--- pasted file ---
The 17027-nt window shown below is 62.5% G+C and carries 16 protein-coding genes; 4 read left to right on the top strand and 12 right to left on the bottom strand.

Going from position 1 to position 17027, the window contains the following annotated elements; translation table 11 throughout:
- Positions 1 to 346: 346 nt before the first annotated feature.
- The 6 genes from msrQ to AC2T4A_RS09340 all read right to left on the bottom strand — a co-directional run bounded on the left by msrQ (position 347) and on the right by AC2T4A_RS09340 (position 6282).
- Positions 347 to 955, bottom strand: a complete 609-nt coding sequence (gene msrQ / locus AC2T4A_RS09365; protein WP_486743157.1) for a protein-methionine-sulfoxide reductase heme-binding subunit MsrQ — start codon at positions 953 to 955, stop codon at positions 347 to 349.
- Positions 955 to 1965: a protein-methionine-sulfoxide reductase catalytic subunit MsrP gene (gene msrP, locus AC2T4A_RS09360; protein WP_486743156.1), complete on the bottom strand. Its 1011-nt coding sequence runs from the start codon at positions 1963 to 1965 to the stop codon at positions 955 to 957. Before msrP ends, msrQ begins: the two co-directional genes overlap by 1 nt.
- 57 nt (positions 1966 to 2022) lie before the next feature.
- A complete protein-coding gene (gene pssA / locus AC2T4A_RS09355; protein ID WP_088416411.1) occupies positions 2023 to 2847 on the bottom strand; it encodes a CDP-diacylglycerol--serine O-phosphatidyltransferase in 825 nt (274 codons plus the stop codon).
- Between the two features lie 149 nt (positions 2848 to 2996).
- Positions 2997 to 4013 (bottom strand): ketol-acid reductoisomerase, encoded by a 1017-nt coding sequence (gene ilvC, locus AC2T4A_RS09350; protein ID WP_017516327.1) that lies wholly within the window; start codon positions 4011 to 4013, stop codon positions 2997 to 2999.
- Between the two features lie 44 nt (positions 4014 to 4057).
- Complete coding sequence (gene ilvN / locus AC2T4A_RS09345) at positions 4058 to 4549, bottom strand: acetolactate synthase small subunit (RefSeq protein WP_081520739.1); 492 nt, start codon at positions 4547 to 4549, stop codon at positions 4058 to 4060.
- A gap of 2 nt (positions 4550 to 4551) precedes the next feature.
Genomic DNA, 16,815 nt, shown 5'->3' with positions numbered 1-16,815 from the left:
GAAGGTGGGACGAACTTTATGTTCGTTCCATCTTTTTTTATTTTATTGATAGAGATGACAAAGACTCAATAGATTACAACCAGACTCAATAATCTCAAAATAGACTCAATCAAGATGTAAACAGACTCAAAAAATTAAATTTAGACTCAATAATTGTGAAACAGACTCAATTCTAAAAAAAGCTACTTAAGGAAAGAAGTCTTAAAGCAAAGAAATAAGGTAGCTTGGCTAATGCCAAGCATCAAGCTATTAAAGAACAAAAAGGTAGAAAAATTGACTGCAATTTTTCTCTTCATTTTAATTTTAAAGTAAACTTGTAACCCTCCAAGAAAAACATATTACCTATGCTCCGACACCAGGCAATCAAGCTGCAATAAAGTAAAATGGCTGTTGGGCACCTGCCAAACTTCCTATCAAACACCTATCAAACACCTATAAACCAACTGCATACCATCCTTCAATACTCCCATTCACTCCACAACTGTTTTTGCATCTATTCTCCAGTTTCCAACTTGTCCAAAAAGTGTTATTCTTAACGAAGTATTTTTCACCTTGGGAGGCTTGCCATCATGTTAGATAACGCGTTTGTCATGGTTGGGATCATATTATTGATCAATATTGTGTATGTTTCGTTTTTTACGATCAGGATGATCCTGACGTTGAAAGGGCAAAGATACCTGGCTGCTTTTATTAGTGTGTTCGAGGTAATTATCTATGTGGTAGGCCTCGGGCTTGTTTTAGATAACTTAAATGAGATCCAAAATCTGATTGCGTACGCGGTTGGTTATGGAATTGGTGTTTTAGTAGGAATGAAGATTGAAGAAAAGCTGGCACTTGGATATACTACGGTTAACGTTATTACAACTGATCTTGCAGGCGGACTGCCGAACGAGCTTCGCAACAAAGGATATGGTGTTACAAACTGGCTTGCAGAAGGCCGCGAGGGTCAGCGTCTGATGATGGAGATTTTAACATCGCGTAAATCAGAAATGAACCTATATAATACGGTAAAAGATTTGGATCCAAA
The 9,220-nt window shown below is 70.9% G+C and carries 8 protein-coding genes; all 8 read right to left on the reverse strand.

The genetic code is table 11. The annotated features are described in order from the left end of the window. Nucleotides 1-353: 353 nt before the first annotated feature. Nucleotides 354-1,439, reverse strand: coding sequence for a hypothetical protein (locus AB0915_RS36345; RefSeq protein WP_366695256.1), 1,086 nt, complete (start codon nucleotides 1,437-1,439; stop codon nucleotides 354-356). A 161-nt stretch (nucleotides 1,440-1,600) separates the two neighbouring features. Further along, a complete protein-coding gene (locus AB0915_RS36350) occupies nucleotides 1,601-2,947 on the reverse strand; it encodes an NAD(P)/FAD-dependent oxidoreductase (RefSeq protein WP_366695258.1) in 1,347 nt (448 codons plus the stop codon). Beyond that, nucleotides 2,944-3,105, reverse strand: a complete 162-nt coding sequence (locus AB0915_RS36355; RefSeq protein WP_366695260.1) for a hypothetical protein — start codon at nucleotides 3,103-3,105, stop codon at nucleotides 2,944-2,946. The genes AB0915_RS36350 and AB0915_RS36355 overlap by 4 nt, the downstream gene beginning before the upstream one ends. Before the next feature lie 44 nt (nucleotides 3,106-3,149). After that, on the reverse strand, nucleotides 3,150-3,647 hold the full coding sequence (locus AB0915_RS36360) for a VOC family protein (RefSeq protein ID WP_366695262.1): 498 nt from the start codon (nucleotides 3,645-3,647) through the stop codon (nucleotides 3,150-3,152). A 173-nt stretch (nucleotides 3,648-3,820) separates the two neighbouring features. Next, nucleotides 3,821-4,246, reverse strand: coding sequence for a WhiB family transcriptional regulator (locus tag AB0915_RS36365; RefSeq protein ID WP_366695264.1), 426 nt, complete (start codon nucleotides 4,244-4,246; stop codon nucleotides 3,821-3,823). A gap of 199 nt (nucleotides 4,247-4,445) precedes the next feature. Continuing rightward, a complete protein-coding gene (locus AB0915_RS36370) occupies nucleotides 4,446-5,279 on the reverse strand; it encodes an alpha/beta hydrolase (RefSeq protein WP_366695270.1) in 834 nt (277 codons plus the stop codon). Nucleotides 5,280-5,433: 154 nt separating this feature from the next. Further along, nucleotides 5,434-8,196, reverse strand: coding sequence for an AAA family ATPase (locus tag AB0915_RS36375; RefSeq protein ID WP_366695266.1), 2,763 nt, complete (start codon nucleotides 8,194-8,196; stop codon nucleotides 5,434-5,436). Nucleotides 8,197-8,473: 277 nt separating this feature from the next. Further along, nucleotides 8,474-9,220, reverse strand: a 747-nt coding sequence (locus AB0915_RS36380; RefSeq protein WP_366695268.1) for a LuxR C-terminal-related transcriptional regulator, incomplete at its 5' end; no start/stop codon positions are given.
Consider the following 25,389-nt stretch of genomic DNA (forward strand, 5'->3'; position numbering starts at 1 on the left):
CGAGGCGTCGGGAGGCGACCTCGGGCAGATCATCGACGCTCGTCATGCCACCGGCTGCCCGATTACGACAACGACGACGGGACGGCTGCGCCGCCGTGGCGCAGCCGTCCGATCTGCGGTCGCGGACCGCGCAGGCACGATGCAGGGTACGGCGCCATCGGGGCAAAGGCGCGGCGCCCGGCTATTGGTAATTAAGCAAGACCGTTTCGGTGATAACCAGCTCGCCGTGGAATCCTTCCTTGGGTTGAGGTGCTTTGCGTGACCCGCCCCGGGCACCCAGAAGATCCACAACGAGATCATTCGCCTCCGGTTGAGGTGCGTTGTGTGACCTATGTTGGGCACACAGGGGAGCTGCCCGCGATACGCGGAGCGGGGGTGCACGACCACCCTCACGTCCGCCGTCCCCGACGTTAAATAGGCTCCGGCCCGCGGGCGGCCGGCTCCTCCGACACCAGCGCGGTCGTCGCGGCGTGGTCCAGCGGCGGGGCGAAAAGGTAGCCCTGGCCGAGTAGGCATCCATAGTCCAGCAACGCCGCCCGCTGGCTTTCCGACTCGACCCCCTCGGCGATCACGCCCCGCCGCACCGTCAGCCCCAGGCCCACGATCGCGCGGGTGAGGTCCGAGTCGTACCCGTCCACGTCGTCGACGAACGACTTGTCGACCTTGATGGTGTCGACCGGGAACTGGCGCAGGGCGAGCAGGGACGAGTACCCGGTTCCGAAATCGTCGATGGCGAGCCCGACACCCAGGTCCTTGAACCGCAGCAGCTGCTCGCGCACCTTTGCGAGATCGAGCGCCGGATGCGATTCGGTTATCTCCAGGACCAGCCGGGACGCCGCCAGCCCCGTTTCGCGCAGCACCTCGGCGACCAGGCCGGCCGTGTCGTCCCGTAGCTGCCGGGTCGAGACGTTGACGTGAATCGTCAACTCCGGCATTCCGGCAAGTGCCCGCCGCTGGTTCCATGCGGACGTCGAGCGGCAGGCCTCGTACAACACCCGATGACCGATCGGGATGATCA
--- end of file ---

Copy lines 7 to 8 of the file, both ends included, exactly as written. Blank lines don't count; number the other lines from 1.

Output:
- 57 nt (positions 1966 to 2022) lie before the next feature.
- A complete protein-coding gene (gene pssA / locus AC2T4A_RS09355; protein ID WP_088416411.1) occupies positions 2023 to 2847 on the bottom strand; it encodes a CDP-diacylglycerol--serine O-phosphatidyltransferase in 825 nt (274 codons plus the stop codon).